Newspaper Page Text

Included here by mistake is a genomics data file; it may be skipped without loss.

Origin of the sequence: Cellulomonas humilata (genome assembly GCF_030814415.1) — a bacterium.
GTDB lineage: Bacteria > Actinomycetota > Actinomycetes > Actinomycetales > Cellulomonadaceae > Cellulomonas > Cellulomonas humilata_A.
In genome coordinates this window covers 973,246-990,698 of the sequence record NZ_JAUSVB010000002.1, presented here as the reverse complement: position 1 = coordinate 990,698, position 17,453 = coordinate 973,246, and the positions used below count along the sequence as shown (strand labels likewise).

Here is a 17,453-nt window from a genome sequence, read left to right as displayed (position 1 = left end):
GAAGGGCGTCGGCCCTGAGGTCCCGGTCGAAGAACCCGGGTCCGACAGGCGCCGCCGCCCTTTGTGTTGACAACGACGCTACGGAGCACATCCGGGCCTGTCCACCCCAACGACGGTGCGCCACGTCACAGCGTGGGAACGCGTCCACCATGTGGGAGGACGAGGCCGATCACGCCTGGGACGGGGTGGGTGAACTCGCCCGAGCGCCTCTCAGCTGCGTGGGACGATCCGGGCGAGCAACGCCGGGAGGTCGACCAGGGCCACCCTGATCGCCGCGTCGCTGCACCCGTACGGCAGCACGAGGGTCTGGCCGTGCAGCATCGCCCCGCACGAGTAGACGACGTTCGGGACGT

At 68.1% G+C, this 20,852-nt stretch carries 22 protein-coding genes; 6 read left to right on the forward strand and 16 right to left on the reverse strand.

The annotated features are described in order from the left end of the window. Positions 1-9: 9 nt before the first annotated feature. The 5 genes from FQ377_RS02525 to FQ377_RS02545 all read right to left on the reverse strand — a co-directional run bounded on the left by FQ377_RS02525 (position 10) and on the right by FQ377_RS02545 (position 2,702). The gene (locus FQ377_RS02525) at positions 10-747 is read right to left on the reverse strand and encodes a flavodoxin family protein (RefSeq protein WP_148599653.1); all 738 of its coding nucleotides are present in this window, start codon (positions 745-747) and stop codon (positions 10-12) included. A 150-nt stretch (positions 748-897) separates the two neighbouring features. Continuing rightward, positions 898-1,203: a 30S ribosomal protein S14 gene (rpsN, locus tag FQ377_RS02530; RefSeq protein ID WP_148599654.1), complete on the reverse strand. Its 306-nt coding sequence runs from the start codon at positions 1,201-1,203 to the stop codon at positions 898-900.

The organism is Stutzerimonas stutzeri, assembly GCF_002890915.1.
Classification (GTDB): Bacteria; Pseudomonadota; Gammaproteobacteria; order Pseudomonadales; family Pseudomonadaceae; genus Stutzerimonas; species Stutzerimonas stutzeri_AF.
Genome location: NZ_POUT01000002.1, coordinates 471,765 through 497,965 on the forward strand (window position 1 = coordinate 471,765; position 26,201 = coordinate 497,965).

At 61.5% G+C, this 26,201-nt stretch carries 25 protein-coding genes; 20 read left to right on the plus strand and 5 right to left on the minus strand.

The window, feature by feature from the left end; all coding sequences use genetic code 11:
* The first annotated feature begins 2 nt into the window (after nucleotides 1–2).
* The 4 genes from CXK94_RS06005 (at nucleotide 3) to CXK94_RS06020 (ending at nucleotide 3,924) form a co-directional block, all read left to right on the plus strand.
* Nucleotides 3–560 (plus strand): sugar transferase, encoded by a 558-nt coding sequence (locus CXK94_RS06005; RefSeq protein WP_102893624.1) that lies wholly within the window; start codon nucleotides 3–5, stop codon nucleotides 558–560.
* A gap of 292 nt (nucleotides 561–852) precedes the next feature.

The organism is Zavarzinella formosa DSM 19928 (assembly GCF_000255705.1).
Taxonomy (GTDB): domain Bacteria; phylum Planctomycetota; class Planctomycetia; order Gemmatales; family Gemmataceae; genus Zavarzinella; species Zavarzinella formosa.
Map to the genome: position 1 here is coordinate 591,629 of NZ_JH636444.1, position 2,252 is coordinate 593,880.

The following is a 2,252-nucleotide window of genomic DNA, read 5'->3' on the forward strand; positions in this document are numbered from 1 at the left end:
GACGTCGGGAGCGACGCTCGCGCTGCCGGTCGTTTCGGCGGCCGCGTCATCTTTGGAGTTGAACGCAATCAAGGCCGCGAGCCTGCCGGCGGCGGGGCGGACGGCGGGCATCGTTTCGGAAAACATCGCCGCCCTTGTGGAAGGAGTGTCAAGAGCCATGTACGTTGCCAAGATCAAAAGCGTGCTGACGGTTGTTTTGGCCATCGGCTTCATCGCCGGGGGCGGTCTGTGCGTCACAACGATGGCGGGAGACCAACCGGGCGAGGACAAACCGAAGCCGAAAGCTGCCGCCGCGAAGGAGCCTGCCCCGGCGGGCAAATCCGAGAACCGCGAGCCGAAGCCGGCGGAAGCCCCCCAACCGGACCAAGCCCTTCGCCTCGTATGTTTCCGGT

FLAGMAN IS KILLED (By United Press Lessed Wire) ST. LOUIS, Sept. 7.—Because he missed a train, Emil Freund of Chi-, cago has confessed to the police today that he did not help, as he had planned, in the robbery of the Pacific Coast express on the Bur lington railroad as it left St. Louis last night. Freund, arrested as a suspect, has confessed to the police that he had planned to participate in the holdup in which Flagman J. If. Wine was killed and four passengers robbed. The man who committed the rob bery and murder, according to Freund, is Albert Julien, also of Chi cago. The police are seeking Julien today. They believe he is in St. Louis. Freund says that he and Julien planned to rob the express and that he was to meet his confed erate at the Union station. He was iate in getting there, he said, and when he reached the station the big Iron gates that separate the area way from the trainshed proper had been Ranged shut and the train was crawling around the curve at the end of the platform aud across the switches that lead to the station yards. Julien, he thinks, -was con cealed on the rear platform of the train when it pulled away from the station. After Freund's arrest he was quesiioned closely by the police. It was at first believed that he was the man who committed the rob bery, but he has convinced the de tectives that the story he tells of a plan to participate in the holdup is true and has, it Is believed, es tablished the»fact that he was not on the robbed train. LIABILITY OF PARK BOARD At the regular meeting of the park board this morning two de risions were read from Corporation Oeunse] Fred H. Morrill. The first (Me declared that the board was not liable for the cost of Improve ments to abutting property, that is. that the board's funds should not be used to pay for street improve-! That pretty, 19-year-old Edith ments. The second stated that the Hodner s death, was due to natural hoard was not liable for $2Rr>:i, to causes and that the girl was not rebuild the wall which forms a pot- the victim in a mvsterlous potson tfon of Fifth avenue from Perry to j„ B mystery was declared this Arthur, but that this expense was morning by Coroner Schlegel, after up to the city. Routine business, 1 performing the postmortem at including the passage of many bills.: Turnbull's undertaking parlors. Dr. took up the rest of the members' j Schlegel was assisted by Dr. Reid, time. j wno was t ne first physician to be called in to attend the girl, a week ago Sunday when she fell uncon scious in front of the Candy hotel, Sprague avenue. SENATOR JONES AT ASHTON MEETING Local Ashton senatorial head quarters today received word that United States Senator Jones will speak at the Ashton meeting at Sumner tonight. This makes the Ashton following jubilant, as the senator had supported Wilson be fore the latter's withdrawal. It is reported that Wilson and his immediate following are taking no sides this week, holding strictly off from the fight. LABOR'S PROTEST A school tecaher gave her pupils this sum for home work: "How long would it take eight men, working 10 hours a day, to build a house 50 feet high, if they built an inch an hour?' The next morning one boy brought to the school, instead of a solution of the sum, this letter from his father, who was a carpenter: "Madam: I refuse to let my son do that sum, as it looks to me to be a slur on the eight-hour system. Any sum not more than eight hours a day he is welcome to do, but no $9.75 buys your unrestricted choice of our < ntire line of $15 Suits. We are out of tho high rent district and can save you from 25 to 40 per cent on all men's clothing, hats and haberdashery. KABPERS2B MAJN "THE HOUSE OF GOOD VALUES" Outbursts of Everett True! GIRL NOT DRUGGED; DEATH DECLARED NATURAL ROOSEVELT ENJOYS LA FOLETTE'S VICTORY MILWAUKEE, Wis., Sept. 7 — Things began to move in Milwaukee almost the minute Colonel Roose velt stepped from his train here to day. When told that an effort may be made to defeat Senator LaFol lette for re-election when the legis lature convenes at Madison, al though the senator scored an over whelming victory in yesterday's pri maries, Roosevelt declaied: "I don't for a minute believe this report. L*Foll«tt« won in the pri maries after a fair and open con test. Any attempt to act at variance with the wishes of the voters of Wisconsin, expressed in the pri maries, would be a direct and delib erate violation of all the tenets of good faith. ■When, in Oregon. Governor Chamberlain carried the primaries, only to encounter a proposal that I the* republican legislature reject | him. 1 announced publicly my belief I I This effectually clears Walter I_o gan and the other companions of the unfortunate girl who were with her on the night of her collapse. Hemorrhage of the brain is given 'as the cause of death. No rela tives of the deceased are known to !be In Spokane and none was pres- J ent at the postmortem this morn j ing. A sister in Missoula, Mon tana, is being sought by the author j ities. While in this city. Miss Bod- I ncr was employed as cashier at the Arcade restaurant. | that such action would be in bad faith. I must take the same posi j tion here." | The colonel's statement is taken ' here to be a complete endorsement of the radical insurgency on which LaFollette based his campaign. Roosevelt was then shown a let ter written by Emil Seide), Milwau kee's socialist mayor, refusing to serve as chairman of the commit tee appointed to welcome the dis ; tlnguished visitor, because of his at- I titude toward socialism. After read ' Ing the letter Roosevelt said: j "When 1 started on this trip I said 1 would make no partisan speeches or discuss party politics concerning states or municipalities. I don't intend to break that rule. There are places where my views on socialism can be found, set forth in such terms that they cannot be j misunderstood or misinterpreted." II ======= i MARKET BASKET PRODUCE. Best fresh home eggs, 40<fj 45c dozen; eastern eggs, selected, 30tj)36c dozen: best local creamery butler, 46c per pound; second grade local butter, 40c per pound; eastern butter, 30#35c per pound; local flour, $1.60 sack of 49 pounds: Cheney flour, $1.50 sack; coast flour, $1.26 sack; lard, 18#20c pound: compound. JBc. FRUITS AND VEGETABLES. Potatoes, $1.75 per sack, or 12 pounds for 25c; cabbage, 6c pound; turnips, carrots and beets, 3 to 5c lb.; oranges, 35'(i 50c dozen; new apples, 75c to $1 box; figs and dates. 12c package; peaches. 65c to $1 crate; bananas, 25'<i35e dozen; watermelons, 3c lb.: cantaloupes, 3 for 25c; logan berries. $2.75 crate; crab apples, $1 I box; plums, 65c crate. 20c basket; to | ma toes. ~<!<u 7sc crate; Concord grapes I 45c basket; California Tokay grapes, 60c basket. MI ATS. Itoast beef, 15 4/20 c; cUuck steak. 12V4c; round steak. 12H®18c; loin. ' 16@22c; porterhouse, 16022 c; boiling beef, 6ftiloc. Pork—Steak. 18c; I roasts, 18c; chops, 18ig'20c; bam. by : slice, 30c; whole ham, 28c; bacon, Iby strip, 26c; by slice, 30c. Mutton — Stew, B©lo c; chops and roasts. 12® 17c; lamb slew, 12c; lamb chops and roasts, 16 @ 22c; dressed chickens, 25 frSOc. ' ' TIED. Retail—Alfalfa, $18@19 ton; timo thy, $25; straw, $10; wheat hay, $20; oat hay, $20; bran and shorts, $23; straight bran. $22: straight shorts, $26; corn, whole, $175 cwt; corn, cracked, $1.85; feeding wheat. $1.70 cwt; oats, $1.80 cwt; barley, $1.40; steam rolled oats. $1.85 cwt. TUZL. Pine wood. $6 cord. $8.50 rick: fir and tamaraiV, $6.60 cord, $2.75 rtpk! Rock Sprtnu.H coal. $8.60 ton; 6irVri dan coal. $8.50 ton. Pine wood, $2.50 rick. $6.00 cord: fir and tamarack, $2.75 lick. $6 50<i»7 cord; Rock Springs, $8.50; Monarch Carney coals. $8.60 ton; British Co lumbia coals, $6.50(18.60; steam oal, *«.&«. THE SPOKANE PRESS ADDITIONAL SPORT STARS THROW DOWN GAUNTLET (By United Press Leased Wire) CHICAGO, Sept. 7—Declaring that they will play on an all-star I team after the close of the regular j season, despite the ruling of the : national commission, Evers, Hoff \ man, Kling, Overall and Brown, ; members of the Cubs, have thrown | down the gauntlet to Garry Herr- I mann and all other baseball mag j nates. The edict, they declare, Is ■ unjust and exceeds any authority : their contracts give to the powers of organized baseball. Whether other major league play ers will follow this lead remains to be seen. When the ruling of tho commis sion against "barn storming" was promulgated, it was accepted by the majority of the players as final, and several whose names had been included in the all-star line-up de clined to play. SAM FEELS REAL FINE TODAY (By United Press Leased Wire.) BOSTON, Sept. 7.—Following his victory over Joe Jeanette last night, Sam Langford announces his inten tion of hailing in Jack Johnson for the heavyweight title. The National Sporting club of London, he said, already has offered a substantial purse for the match. Langford shows no marks today resulting from his encounter with Jeanette. On the other hand, the larger negro bears signs of severe punishment. He was bruised badly about the head and face and his right eye is partly closed. Jeanette made a good showing in the first three rounds of the battle. From the fourth on, however, the going was all in Langford's favor. The "tar baby" walloped Joe's kid neys mercilessly, varying this with a series of short arm jolts to tire head. Although Langford clearfy was the better mao, Jeanette gave him the hardest fight he has had since he was defeated by Johnson several years ago. ENGLAND REGULATES NEWFOUNDLAND FISHING (By United Press Leased Wire) THE HAGUE, Sept. 7.—Although America won five of the seven points contested in the Newfound land fisheries dispute, England was given the decision on the rea'ly Im portant issues in the verdict return ed today by the international court of arbitration. The main result of the decision gives England the right to regulate Newfoundland tishing. The decree provides that America must be giv en two months' notice when new regulations are to be put into ef fect. It is not believed that the de cision will have much effect on the fisheries. WILL ACT ON THE DOUBLE UMPIRE PLAN (By United Press Leased Wire) SAN FRANCISCO, Sept. 7 — President Thomas F. Oraham of the Pacific Coast league has issued a call for a special meeting of the board of tiirectors on September 17 to consider the double umpire sys tem, expansion and the league to take In two northern cities and other matters of importance. The great clamor that has gone up all over the circuit for the double um pire system has convinced Judge Graham that there should be no fur ther delay in acting on the question. TRYING TO ESCAPE PUBLICITY (By United Press Leased Wire) SAN FRANCISCO, Sept. 7.—Un due publicity in connection with the recent murder of the Kendall fam ily of Santa Rosa has led Henry P. Starbuck s family to seek oblivion in a change of residence. Their home in Oakland has been adver tised for sale and the family an-_ nounced they would leave this tion of the country. VI TRAVELING SALESMEN'S CONVENT!^*! 'ts^ (By United Press Leased Wire.), BOISE, Idaho, Sept. 7— Between., 500 and 600 traveling salesmen from all sections of the intermoun taln and Pacific coast states will meet in Boise Thanksgiving week. During the same week the hotel proprietors of the large hostelries in the northwest will meet in this city, when the initial steps will'We taken to form what probably will be known as the Pacific Northwest | Association of Hotel Manager. Odd Provision in Bequest of a House. This bequest is contained in tho will of Raymond Schroeder, who died August 17 at Jersey City, N. J.: "I devise and bequeath to Frank E. Chase a house and lot at No. 28< Old Bergen road as long as he shall pay to me |20 a month during my lifetime." The Spokan Preas, Delivered, for 25 Cents a Month. C O NTINUED r r o st PA G E. ONE 100,000 FOR LA FOLETTE pie are awake to their interests and are determined to restore represent ative government." said Senator La Follette. "The victory Is nothing personal—it is simply a sign that the people are once more in com mand, that they choose to rule themselves. They will no longer suffer the interests to dominate them." INSURGENT GOVERNOR. Francis McGovern, insurgent, was nominated for governor by a plur ality of 20.000. Thomas Morris, in surgent, was nominated for lieuten ant governor. Te was opposed by George Hudnull. James Frear, insurgent, was nom inated for secretary of state, and Andrew Dahl, insurgent, for treas urer. Thp state convention, dominated by the progressives, will name a candidate to fill Tucker's place on the ticket. The insurgents swept the con gressional districts, nominating Cooper over lngalls in the First dis trict and Nelson over Gilbert In the Second. Kopp was nominated in the Third, Gary over Page in the Fourth, Oochems over Stafford in the Fifth, Frolich in the Sixth, Esch In the Seventh. Davidson over Reedle In the Eighth, Morseman in the Tenth and Lenroot in the Eleventh. The total vote cast was about 130,000. EARL'S HORSE WINS $30,000 DORCHESTER. England. Sept. 7. —The earl of Derby's Swyford to day won the rich St. Leger derby, one of the most Important events of the English turf. The victory was worth $30,000. Jockey Wooten, who had the leg up on Swyford, rode a wonderful race and displayed excellent generalship. Swyford eas ily was the best of a good field. YOU WILL SAVE NEAR LY HALF IF YOU WILL COME TO THE Original Sample Store TO BUY YOUR New Fall Outfit And when we say this we mean it. Yes, yon will save nearly half, and in some cases even more than this, on the prices that yon would be asked to pay in the regular stores of Spokane. The rea son that \ve are able to un dersell the larger stores are: First—We buy nothing but samples. These are, without a doubt, the best of merchandise, because it is on them that the manufacturer depends to sell the rest of his stock. When the drummer is through with them, they are of no further use to the house, and then we buy them at a small part of their real and actual worth. That is one reason why we can easily undersell the ordinary store. Second —We have very small expenses. We don't have to pay the enormous rents that most stores do. We haven't a swell store; we haven't spent a lot of money on expensive fixtures, but WE DO GIVE YOU THE REAL VALUES AND BAR GAINS. Ladies' Suits at About Half. Ladies' suits, worth in the regular way and at the regu lar stores up to $36.00, you will find on sale here at $18.00 We quote this to give you an idea of our values. Of Course, we have suits at all ■>orts of prices to suit your purse. Sample B/fillinery Will Save You Money. • Our showing of sample "millinery is now complete, t nd here you will find all the liitest styles in both shapes lind materials in fall milli nery. A complete stock of Jl urbane at $1.69 and up. The same qualities woidd cost you double elsewhere. Remember, this is the store at which it will pay you to buy your entire outfit. Spokane Sample Store 308 RIVERSIDE Just East of the M. Seller Store and Diagonally Across the Street from the Wonder. CANDIDATES' ANNOUNCEMENTS Paid Advertisement*. George W. Shaefer Republican Candidate for State Senator (Sixth District) Subject to Primary Election Sep tember 13, 1910. Lloyd E. Gandy - Republican Candidate for Legislature Fifth District tSecond Ward) Subject to Primary Election Sep tember 13, 1910. Allan R. Scott Republican Candidate for Commissioner (First District) Subject to Primary Election Sep tember 13, 1910. J. S. Phillips Republican Candidate for Renoml nation for Commissioner (First District) Primary September 13, 1910. C. L. Graves Candidate for Nomination, Repub lican Primaries, for County Engineer Primary Election September 13, 1910. Z. Stewart Republican Candidate for Rsnoml natiou for County Treasurer Subject to Republican Primary Election September 13, 1910. Joseph M. Snow Candidate for County Engineer Republican Ticket Subject to the Primary, September 13, 1910. I Hereby Announce Myself as Re publican Candidate for State Senator (Sixth District) Subject to the Primary Election September 13, 1910. E. D. Sanders I Announce Myself as Republican Candidate for State Representative (Second District) Subject to the Primary Election September 13, 1910. R. E. Buchanan Guy B. Groff is Republican Candidate for State Representative of the Fifth District. Subject to the Primary September 13, 1910. I Hereby Announce Myself as Re publican Candidate for County Coroner Subject to the Primary, September 13th, 1910. George A. Downs, M. D. S." C. Hyde Republican Candidate for Re-nomi nation for Justice of the Peace Subject to Primary Election Sep tember 13, 1910. George W. Stocker Justice of the Peace Candidate for Re-election. Subject to Primary Election Sep tember 13, 1910. Republican Candidate for Justice of the Peace Subject to the Action of the Pri mary, September 13, 1910. John P. Stanford I Hereby Announce Myself Repub lican Candidate for Renomlnation for County Coroner subject to Republican Primary Sept. 13, 1910. Dr. Henry E. Schlegel. 1 Hereby Announce Myself Repub lican Candidate for County Coroner Subject to Primary Election Sep tember 13, 1910. D. L. Smith, M. D. Stanley H. Titus, M. D. Democratic Candidate for County Coroner Subject to Primary Election Sep tember 13, 1910. I Hereby Announce Myself as Re publican Candidate for Congress Subject to Primary Election Sep tember 13, 1910. Charles H. Braden F. McK. Pugh is Republican Candidate for Re nomination for County Sheriff Subject to Primary Election Sep tember 13, 1910. WEDNESDAY, SEPTEMBER 7, 1910. CLASSIFIED PRESS ADS CANDIDATES' ANNOUNCEMENTS Paid Advertisement*. 1 Hereby Announce Myself as Re publican Candidate for Representative Sixth Legislative District. Mcl 0. Duncan I Hereby Announce Myself as Re publican Candidate for State Representative for the Fifth District. Subject to the Primary September 13, 1910. Leonard B. Connell D. F. Sell, M. D. Republican Candidate for County Coroner Subject to Primary Election, Sep tember 13, 1910. A. E. Veatch, Progressive Republican Candidate for Congress. Indorsed by Civic league of Newport. 600 farmers in Stevena county. Republican editora of Stevena county. Spokane County Good Government club. Stevens County Law Enforcement league. Opposed to Cnnnonlam. First or Second Choice. CLASSIFIED RATES One time rate.' 5c per line Three time rate 4c per line Special rates by the month. Minimum charge for single ad 10 cents. Call up Main 375. HELP WANTED—MALE Wanted, two young men at 426 Rook ery bldg. FOR SALE For sale, cheap, good paying down town Press route, making $25.00 a month. See Prochnau at The Press office, 116 Division street. Wanted- Three young men that can fiass a physical examination foi Iway mall service. Apply 426 Rook ery bldg. HIDES AND JUNK Division Junk do.—Dealers in all kinds of junk snd tools. 10 Main. Phone Main 3100. dealers In Junk and hides, h'ahn ft Falk Co.. 10-11-14 Bast Main, fain 6474; CLEANING AND PRESSING French dry cleaning and dyeing. Ladles' work a specialty. Gents suits sponged and preaaed. First elasa work; voderate prices. City of Pails Dye Works. 11l Riverside. Main inf. PHONO TO US Main 4919, Nobby Sultortum. Ladles' and gents' cleaning, pressing and high class tailoring. Economy Dye Works, French dry cleaners; quick service; beat work; lowest prices. Main 1661. 1701 Main aye., K2O Sprague aye. Ladles' and gents' clothes cleaned. preaaed and repaired. 1021 First Main 1210. 4-room modern bungalow; double con struction; built for a home. Owner, leaving city, will sell under market. E217 Bridgeport aye. $2100. Will make terms to suit. •roperty to sell, cheap. In Pine drove Terrace. Maxwell 745-J, For business chances, see Mearow, 615 and 616 Fern well block. $300 —Elegant level lot; size EOx 172 graded street; cement side walk, curb and water; fine place to live. Terms. $10 cash, balance $10 per month. Hughes & Allen, 201 Hyde block. Phone 2956. For Sale—By owner, 5 room modern house; will take one or two lots for first payment. Phone Glen. 430-R. House for sale near school, In Second Lldgerwood addition; $100 down. Glen. 661-J. 110 plants the seed that secures for you later a home; then S5 per month. Call and see ua. F. 8. Barrett ft Co.. 122 Wall streot. 4-room house built for $600.00; foun dation and plastered. Phone M. 6U26-Y. M Wise. 710 N. Napa. HOUSEKEEPING ROOMS Housekeeping and sleeping rooms, $2 per week and up. Third floor, W612V4 Riverside. Unfurnished housekeeping rooms. 01032 Norrnnndle. LOBT AND FOUND boat or stolen, 1160 in a canvas money bug, on Traction company's Broadway oar, somewhere, on the downtown loop. Return to 1931 Falls aye. Telephone Mux. 1015, and re ceive reward. jAN D JM A S S A G E Massage, tub and vapor baths. Bulte 1, Third floor. W612J4 Riverside. CLASSIFIED PRESS ADS FOR^jlENjr-_!^^ Furnished rooms, private family; bath, electric lights; easy walking distance. 419 Slnto; Vt block to car. Maxwell G6D-Y. INDEPENDENT RAPID TRANSFER Elos Sprague Aye. Phone, Main 48s. Moving, storing, packing and shipping For rent, eight room house, semi modern; suitable for one or two families; close in. Call 01014 Lln deke, corner Dean aye. — * First class room and board, 5330 Howard. JEXCiJ^NQEa—SS^^B™JJE^ For business chances, see Mearow. 516 and 616 Fern well block. _____ For business chances, see Mearow. 616 and 616 Fern well block. _____ IMPORTED MACARONI Nick Noce carries all alzea and va rieties of imported macaroni; also all varieties of Imported canned, gooda. 223 Bernard at. Samuel T. Crane, lawyer, 410 Oolungß bla building. Pjonj. Main Cooper & Co.. collections. 410 Colum bia bulUlng. Phone. •»»». RESTAURANTS. 23 Riverside Aye. 23 23 The Place to Eat 23 CARPET CLEANING. iSTMA UOO SAVIKIOiU 20/ 00.* _r~T\ r T A TLJ 7 "! IF I v 3T.7 THE LARGEST CLEANERS IN THE WORLD I >_•> n T > l'~nTJlOT T 7. IZISgJ VJ —' | 700702 rRQNTAVE COR WALL ST 1 MESSENGER SERVICE ■tab, KEssairasa butioji Once used, always used. Main 4f I. MISCELLANEOUS FOR SALE „Th c Bam Crow Housef urnlshlng Co. will take your old furniture In ex change for new. Gooda sold on In stalment Main 14*4. !11-9>7 Riverside. Gasoline wood saw for sale; n bar burgnln; terms. Owner going away. Address B 18, Spokane Press. Fine family driving horse, buggy and harness for sale cheap. Horse ban mark of -:isi_. fa 7 years old and well brad; any child inn ride or drlvo Dim! pacer. Stephens * lionefenger, 4(15 Sprague Aye. Phone Main 90. Strawberry plants: 50c n hundred; $4.00 per thousand. If transplanted now will bear next year. 1C2628 Fourth aye, M. 7H:14-L. I-room shack for sale. Inquire corner Dakota and Carlyle, dien. 1205. Nice nlcko* plated gas plate for sale, cheap. Room 2, Victor block. We repair, pack and store furniture. We nave 20,000 square feet of ware house room. Call Hurrlld & Sons, PhOne Main 2429. FOR 8 A LB. Underwood typewriters, the machine you will eventually buy. 606 First aye. New location after October 1. ground floor New Old National Bank uildlng. Phone Main 2415, or call at 20 Main nvenue If you want to buy or aell furniture and stoves. Wanted—Second hand btn clea. C, P. Burch, 226 Sprague, Main 810. CREBCtfNT FUHNinrRIB CO.—Fur nlture. ruga and llnolauma. up holsterlng, furniture repairing, cab inet work; good* packed, eta.; good* called for and delivered. Phone, Main 1»»7. 1111 Pint avenue. FURNITURE, RUQB AND PiANOaV Choice, Clean New Qoode. LOWEST PRICEB IN SPOKANE. 112-114 80. LINCOLN ST. Wanted to aell—loo second-hand bi cycles; good aa new: old ones taken In trade. C. P. Burch. 226 Sprague. Safe—Cheap 407 First aye. Phone Main 1020. > MISCELLANEOUS FOR BALE— FIJEJL Valley Wood ft Coat Tard. Phone. Main 2968. W. F. Hohl. prop. All kinds of dry aeasoned wood delivered to all parts of the city. Full meas ure; prompt delivery. E2B Front av enue, Spokane. Wash. Fuel Co.—Wood Itt coal; tamarack, 11.16; pins, Hits delivered. Maxwell 71. Johnston Wood Tard for otne or tamarack. 1016 Cora. Maxwell 414. SECOND HAND GOODS A. L. Johnson, dealer In new and sec ond hand household gooda and tools. 10 Main aye. Main 1100. Highest price paid for second hand furniture and cast off clothing. Main 4049. 1020 First aye. Mcßrtdtf Co., 0809 Monroe, handles all kinds of furniture; buys aud sella. Phone. Maxwell 111. If you want to ouy 0T sell furniture call J. A. madman. Main 44 IS. Ml Post street. JM HORSE SHOEING. W Charles Btaley, - ac'.rio avenue and Bernard strc-* NATUROPATHY AND CHIRO PRACTIC Female troubles, rheumatism, constl pat lon, nervousness rfhd all other chronic diseases cured without druga or knife. Consultntlon free. Dr. W. P.JJr .ver. RJO Mohawk Blk M 3*72. PRIVATE SANITARIUM Human oven and electrical water baths; electric massage and vibra tion; beat cure known for rheutnatism and nil chronic ailments. Burgund's Sanitarium, 420.4, Rlveralde, Green Block. M. 631 ii.